Sanctifying Life in the Early Church



Evidence from both Christian and pagan sources reveals that the pre-Constantinian Christian churches practiced a broad and holistic sanctity-of-life ethic. A review of the documents can only deepen our confidence that a sanctity-of-life ethic is neither a modern nor merely a political innovation but instead goes back to the very origins of our tradition. But the very comprehensive nature of that ethic challenges our truncated contemporary versions, in which conservatives tend to pick out birth and end-of-life concerns and liberals focus on issues like hunger, war, and racism.

Christians are instructed repeatedly by numerous key leaders that all killing is forbidden to followers of Christ, and these instructions had their effect. Christian nonparticipation in the Roman military and resistance to the evils of war was one result. Philip Wogaman reflects the scholarly consensus when he claims that “no Christian is known to have served in the imperial armies until about AD 170,”[1] though after that the situation was more mixed, as were the pastoral responses.[2] We know that there were at least a small number of Christians participating tenuously in branches of the Roman military after 250; we know this mainly because some began to be martyred in persecutions during and after that time.[3] Still, no early church leader rested easy with Christian involvement in government, military service, and especially warfare, and for most of early church history all three were forbidden to Christians.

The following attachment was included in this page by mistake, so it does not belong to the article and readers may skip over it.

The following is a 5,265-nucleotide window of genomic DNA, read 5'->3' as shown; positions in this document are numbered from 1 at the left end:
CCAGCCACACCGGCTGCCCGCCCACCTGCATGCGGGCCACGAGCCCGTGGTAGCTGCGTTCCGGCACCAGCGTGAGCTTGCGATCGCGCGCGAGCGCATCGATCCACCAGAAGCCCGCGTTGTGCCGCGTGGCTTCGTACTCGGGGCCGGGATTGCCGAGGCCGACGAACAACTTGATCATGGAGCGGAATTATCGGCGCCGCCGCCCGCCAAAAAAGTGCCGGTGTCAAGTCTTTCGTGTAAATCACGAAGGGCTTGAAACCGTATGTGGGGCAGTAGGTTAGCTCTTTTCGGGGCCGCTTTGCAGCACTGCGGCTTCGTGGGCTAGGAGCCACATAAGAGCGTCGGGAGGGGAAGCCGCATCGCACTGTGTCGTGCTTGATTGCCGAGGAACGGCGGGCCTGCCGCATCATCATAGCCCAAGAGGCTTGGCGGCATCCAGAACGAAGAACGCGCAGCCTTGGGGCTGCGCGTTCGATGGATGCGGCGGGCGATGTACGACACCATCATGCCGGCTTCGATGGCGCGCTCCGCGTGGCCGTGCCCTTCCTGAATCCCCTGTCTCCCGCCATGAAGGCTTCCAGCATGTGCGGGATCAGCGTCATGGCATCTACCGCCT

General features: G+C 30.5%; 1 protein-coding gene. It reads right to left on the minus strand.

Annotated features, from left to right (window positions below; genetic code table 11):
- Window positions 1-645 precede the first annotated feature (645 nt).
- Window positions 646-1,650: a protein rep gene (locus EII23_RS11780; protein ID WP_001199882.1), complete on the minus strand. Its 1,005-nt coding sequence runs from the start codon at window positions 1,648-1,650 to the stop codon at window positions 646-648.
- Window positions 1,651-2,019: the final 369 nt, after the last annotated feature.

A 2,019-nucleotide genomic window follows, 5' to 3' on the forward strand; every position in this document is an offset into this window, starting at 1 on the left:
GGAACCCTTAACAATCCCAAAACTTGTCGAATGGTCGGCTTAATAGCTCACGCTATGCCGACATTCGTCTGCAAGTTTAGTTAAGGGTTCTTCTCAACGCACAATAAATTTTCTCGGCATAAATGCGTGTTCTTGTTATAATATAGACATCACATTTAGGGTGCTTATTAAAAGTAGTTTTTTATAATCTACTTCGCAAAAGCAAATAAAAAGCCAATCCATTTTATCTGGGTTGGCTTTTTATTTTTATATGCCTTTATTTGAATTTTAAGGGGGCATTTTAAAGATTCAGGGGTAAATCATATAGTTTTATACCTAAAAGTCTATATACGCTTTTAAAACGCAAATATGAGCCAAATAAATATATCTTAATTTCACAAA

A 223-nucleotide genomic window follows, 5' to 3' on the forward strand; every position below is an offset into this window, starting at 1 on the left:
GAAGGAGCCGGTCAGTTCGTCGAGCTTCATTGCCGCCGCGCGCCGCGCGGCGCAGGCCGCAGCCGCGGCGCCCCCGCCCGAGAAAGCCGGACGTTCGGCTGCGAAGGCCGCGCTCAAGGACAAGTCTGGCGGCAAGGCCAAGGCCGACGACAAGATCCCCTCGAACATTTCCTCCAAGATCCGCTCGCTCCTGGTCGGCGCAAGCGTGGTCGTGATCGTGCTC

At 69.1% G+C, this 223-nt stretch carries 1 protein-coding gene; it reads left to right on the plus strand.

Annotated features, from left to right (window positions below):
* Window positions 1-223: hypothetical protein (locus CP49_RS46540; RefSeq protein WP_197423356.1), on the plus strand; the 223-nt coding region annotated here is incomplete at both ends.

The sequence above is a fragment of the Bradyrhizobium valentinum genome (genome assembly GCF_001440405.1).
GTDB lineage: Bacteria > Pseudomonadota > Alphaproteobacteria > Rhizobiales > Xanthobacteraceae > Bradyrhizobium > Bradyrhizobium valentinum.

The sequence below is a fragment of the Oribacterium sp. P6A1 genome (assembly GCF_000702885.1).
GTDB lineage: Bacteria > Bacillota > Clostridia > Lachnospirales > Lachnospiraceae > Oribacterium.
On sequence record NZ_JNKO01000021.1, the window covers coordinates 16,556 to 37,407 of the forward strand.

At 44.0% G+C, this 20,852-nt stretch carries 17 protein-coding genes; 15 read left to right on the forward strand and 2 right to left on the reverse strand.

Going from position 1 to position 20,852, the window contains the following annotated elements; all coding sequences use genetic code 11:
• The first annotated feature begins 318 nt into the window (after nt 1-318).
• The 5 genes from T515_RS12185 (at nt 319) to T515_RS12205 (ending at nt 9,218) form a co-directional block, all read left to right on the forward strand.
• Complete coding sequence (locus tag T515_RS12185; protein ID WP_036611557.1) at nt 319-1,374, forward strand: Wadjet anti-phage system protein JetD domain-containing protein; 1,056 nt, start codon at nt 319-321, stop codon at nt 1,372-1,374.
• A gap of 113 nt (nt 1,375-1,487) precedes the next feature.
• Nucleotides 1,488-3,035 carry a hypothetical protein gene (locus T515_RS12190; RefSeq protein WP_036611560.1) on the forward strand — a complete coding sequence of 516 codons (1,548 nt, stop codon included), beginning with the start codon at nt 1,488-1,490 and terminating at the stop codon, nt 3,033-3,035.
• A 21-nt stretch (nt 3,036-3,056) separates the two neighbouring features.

Loyalty to Jesus requires abstaining not only from war but also from abortion, abandonment of infants (“exposure”), and direct infanticide.[4] These were quite common practices in the Greco-Roman world, and had especially devastating effects on women and female children.[5] Under Roman law, the father was granted the power to kill, abandon, or sell his child or to order any female in his household to abort, which involved primitive methods that often ended women’s lives or ruined their health.[6] But for Christians, the child’s life too, was sacred, even in the womb and in infancy, as was the life of the woman carrying the child. For both Jews and Christians, abortion and infanticide were absolutely banned.[7]

This opposition to bloodshed was comprehensive in the early church. It extended to all forms of killing, even capital punishment, which was one reason for opposition to service in the military and in the government, both of which employed the death penalty. Thus Athenagoras: